Theatre Etiquette Tips

Theatre Etiquette For Boors 
By Walter Ang
June 15, 2000
Philippine Daily Inquirer

As soon as the schoolyear opens, most theater companies start their seasons for the year. After taking a break from doing shows to hold workshops during the summer months, theater companies will go into full blast as they resume staging productions that run the gamut from Greek classics to Broadway musicals.

One of the biggest captive audiences most theater companies have are students who are required to watch at least one show for school. This is why most seasons are scheduled in tandem with school calendars. Exposing the youth to culture and arts is a noble enterprise, however, woe to the unlucky and unsuspecting theatergoer who has to endure hours of sitting with noisy, fidgety, unappreciative kids.

Bringing busloads of teenagers into a darkened theater will give you the usual scenes: boys asleep, girls giggling and chattering away, cell phones going off during the most importune times, whole groups wanting to go to the bathroom at the same time. All of that, and the play hasn't even started yet!

Tips
Some of us has experienced at least one horror story while watching a stage production. These inconsiderate individuals should at least try to realize that they aren't the only ones who are in the theater. A little common courtesy can go a long way. Unfortunately, no one seems to know what courtesy means anymore. Teachers really should try to brief their students with a few etiquette tips before they head off to the theater. In the meantime, here's a few reminders for the most common offenses:

1. Turn off those cell phones.
If you own a pager, or a cell phone, or a radio unit, or all three, turn them off. First of all, the various lights, beeps and other strange sounds emitted by these devices will distract not only fellow audience members, but especially the performers. Leave the light and sound effects to the professionals.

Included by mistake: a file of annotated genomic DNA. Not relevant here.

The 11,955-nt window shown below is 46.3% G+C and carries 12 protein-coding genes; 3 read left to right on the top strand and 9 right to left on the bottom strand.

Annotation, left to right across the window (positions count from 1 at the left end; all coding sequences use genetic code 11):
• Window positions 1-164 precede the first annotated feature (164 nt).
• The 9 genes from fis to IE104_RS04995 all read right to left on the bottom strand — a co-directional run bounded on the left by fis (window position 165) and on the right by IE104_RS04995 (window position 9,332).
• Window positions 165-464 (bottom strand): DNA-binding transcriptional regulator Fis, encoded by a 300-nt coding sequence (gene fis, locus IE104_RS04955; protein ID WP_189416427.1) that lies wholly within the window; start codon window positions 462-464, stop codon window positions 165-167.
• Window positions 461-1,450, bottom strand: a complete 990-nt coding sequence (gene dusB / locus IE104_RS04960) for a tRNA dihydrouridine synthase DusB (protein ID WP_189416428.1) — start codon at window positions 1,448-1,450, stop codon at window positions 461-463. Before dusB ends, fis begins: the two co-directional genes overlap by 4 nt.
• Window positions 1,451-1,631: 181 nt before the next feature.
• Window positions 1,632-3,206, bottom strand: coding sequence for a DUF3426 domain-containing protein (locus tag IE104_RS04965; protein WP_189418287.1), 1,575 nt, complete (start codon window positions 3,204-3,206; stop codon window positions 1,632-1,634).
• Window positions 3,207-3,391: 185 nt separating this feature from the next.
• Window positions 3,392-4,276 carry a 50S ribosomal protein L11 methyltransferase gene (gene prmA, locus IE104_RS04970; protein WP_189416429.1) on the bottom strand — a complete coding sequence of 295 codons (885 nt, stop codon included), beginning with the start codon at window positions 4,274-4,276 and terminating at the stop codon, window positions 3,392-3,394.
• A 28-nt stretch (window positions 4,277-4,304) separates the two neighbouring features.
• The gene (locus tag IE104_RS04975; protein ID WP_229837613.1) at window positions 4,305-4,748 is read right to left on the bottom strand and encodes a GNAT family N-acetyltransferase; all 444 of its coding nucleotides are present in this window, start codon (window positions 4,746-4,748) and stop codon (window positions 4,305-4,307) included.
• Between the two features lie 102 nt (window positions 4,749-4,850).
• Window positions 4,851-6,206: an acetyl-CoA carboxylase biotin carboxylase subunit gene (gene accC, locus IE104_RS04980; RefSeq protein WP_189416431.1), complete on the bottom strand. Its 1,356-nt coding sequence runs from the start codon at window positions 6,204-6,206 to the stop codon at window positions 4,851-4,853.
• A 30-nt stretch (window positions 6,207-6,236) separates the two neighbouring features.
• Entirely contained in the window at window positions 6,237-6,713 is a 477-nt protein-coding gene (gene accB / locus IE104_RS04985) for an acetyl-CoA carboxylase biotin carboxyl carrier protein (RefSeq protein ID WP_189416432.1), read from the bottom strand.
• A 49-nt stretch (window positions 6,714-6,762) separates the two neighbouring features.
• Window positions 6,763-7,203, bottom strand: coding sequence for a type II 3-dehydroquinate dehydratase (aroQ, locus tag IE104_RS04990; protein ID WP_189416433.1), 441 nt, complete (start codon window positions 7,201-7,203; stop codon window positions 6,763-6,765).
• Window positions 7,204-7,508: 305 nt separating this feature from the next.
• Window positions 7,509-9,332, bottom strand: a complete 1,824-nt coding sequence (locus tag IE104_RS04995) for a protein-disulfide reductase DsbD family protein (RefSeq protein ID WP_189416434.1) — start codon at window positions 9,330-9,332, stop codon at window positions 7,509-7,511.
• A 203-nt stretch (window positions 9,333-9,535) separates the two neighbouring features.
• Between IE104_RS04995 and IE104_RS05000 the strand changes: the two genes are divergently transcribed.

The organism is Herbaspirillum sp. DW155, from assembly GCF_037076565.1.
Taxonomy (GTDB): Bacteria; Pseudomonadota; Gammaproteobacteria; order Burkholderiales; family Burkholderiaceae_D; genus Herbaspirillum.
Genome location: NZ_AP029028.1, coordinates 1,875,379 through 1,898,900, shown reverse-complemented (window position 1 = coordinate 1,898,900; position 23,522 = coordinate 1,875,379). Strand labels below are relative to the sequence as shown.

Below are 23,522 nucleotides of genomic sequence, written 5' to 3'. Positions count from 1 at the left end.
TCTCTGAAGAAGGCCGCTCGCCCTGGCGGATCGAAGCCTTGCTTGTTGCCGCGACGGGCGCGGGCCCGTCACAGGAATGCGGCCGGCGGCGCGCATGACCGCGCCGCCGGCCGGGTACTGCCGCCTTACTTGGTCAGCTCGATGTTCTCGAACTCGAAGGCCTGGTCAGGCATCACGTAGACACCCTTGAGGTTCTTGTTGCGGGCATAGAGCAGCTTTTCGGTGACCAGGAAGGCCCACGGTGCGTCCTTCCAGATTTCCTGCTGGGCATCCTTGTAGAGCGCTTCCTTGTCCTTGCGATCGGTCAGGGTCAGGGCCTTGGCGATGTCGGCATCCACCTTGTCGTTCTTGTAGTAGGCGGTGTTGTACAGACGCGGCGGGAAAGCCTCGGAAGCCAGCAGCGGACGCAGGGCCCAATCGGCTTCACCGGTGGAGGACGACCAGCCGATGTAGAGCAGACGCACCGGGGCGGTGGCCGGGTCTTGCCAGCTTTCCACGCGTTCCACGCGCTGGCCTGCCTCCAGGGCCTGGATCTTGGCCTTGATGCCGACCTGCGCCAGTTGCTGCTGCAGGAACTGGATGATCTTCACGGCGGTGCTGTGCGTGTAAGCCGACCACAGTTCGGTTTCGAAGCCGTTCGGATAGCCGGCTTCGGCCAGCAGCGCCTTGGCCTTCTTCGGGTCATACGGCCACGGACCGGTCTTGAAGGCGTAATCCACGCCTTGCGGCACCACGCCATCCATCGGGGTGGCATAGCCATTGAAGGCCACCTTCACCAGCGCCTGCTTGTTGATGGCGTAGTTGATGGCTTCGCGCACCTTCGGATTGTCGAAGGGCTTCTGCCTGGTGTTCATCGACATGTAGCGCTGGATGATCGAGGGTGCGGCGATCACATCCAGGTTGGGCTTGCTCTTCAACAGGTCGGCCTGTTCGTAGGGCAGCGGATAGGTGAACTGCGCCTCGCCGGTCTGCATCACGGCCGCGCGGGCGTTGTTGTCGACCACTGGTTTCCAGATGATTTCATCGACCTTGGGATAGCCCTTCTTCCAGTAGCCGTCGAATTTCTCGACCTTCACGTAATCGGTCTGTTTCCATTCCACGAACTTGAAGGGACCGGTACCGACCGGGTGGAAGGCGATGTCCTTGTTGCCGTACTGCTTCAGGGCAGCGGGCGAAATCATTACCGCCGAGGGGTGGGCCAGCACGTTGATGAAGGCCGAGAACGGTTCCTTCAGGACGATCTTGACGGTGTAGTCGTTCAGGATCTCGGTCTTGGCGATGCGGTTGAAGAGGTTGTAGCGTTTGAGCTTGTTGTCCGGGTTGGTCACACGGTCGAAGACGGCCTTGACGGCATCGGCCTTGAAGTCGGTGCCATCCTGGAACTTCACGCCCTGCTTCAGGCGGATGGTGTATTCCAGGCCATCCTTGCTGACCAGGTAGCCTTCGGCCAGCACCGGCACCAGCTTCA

Second, a unit that's switched to either vibrate or mute mode will still send out signals that will interfere with sound systems. We already know how telephones and computer monitors are affected whenever a nearby cellphone is receiving an incoming text message. Now imagine the same annoying interference amplified for all to hear, drowning out the lines of the actors onstage.

Third, owning a cellphone is no longer a status symbol. Even fruit vendors in Divisoria have them. So if you think you prove how cool you are by letting everyone hear your ringing tone of the latest AprilBoy ditty, you're just showing everyone how crass you are.

Fourth, don't even think of taking or making a call during the play! This may be a concept that is alien to many of you, but this is considered rude. If you've forgotten what rude means, you'd better go back to preschool to take a refresher course.

2. Don't talk.
This reminder is for people who like to give a blow- by-blow account of what's happening onstage to their companions. If you want a career as a commentator, don't practice while the play's going on. And don't we just all hate the whiny, know-it-all who does nothing but complain and claim how he or she could do so much better?

We've got good news for people who aren't enjoying the show like the rest of us. There are moments during the play called black-outs. Most of us think black-outs are for scene or costume changes, but the truth of the matter is, they're really for those of you want to leave the show! Black outs are specially put in for you by the playwrights. Don't you think that's so gracious of them?

3. Don't heckle.
For a whole generation raised on explicit, graphic scenes of sex and violence on television, I do not understand why some audiences shriek and swoon whenever there's a kissing scene onstage. Are you experiencing kilig? Or are you just worried that the kissing actors might harbor some horrible diseases that they could contaminate each other with? If you think you're being cute, think again.

There are a whole lot more things to keep in mind. Yes, watching a live production is not like watching the latest Latin American television soap opera at home. You cannot scream at the villain, you cannot put your stinky feet up, you cannot talk on your phone, etc. Having reactions to what's happening onstage is perfectly fine. Laugh if you must, cry if you must, but always remember, you're not the only one in the theater so remember to behave.